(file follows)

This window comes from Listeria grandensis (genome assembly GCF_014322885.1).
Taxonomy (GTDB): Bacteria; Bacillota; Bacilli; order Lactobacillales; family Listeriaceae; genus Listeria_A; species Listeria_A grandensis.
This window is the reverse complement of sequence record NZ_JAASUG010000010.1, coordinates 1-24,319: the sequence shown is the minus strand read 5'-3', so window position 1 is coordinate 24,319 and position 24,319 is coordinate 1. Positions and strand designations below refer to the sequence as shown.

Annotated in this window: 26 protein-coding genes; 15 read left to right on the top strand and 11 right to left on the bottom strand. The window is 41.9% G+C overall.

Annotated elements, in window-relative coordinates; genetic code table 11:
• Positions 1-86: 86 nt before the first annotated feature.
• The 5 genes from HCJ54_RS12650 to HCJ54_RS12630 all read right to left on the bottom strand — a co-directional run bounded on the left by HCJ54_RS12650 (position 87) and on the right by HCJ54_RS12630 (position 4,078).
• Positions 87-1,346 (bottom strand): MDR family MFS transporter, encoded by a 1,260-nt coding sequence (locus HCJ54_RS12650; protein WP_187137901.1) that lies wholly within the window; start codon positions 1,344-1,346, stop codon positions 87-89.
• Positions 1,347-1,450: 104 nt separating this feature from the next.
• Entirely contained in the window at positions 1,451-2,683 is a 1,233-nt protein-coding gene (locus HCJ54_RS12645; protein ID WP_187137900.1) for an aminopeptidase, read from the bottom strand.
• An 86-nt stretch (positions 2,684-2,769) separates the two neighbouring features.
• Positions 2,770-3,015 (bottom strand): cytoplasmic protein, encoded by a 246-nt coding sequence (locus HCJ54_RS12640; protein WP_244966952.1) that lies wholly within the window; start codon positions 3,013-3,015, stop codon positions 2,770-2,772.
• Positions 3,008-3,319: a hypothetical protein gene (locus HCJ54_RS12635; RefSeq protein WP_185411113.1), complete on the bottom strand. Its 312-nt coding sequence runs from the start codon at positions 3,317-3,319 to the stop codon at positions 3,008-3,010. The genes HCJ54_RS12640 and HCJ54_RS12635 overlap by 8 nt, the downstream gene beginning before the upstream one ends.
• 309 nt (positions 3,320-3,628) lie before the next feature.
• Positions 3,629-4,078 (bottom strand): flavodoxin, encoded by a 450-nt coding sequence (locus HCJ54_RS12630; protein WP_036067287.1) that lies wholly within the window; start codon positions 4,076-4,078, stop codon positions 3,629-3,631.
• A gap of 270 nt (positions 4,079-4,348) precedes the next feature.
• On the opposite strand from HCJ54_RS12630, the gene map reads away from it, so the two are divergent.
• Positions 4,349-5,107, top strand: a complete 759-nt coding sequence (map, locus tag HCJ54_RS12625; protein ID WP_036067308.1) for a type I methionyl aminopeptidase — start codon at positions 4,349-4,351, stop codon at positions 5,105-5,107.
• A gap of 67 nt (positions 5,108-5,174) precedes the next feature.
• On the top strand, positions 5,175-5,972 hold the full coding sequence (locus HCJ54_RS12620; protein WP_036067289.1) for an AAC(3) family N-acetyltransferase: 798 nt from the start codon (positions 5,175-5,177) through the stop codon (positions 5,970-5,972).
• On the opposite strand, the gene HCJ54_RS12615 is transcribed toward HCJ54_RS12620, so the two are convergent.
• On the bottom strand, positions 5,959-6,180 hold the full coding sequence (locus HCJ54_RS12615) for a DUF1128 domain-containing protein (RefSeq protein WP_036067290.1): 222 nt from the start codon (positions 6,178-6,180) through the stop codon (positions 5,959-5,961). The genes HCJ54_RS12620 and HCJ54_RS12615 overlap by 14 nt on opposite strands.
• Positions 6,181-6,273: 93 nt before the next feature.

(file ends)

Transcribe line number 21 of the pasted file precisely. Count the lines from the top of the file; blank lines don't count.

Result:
• On the opposite strand, the gene HCJ54_RS12615 is transcribed toward HCJ54_RS12620, so the two are convergent.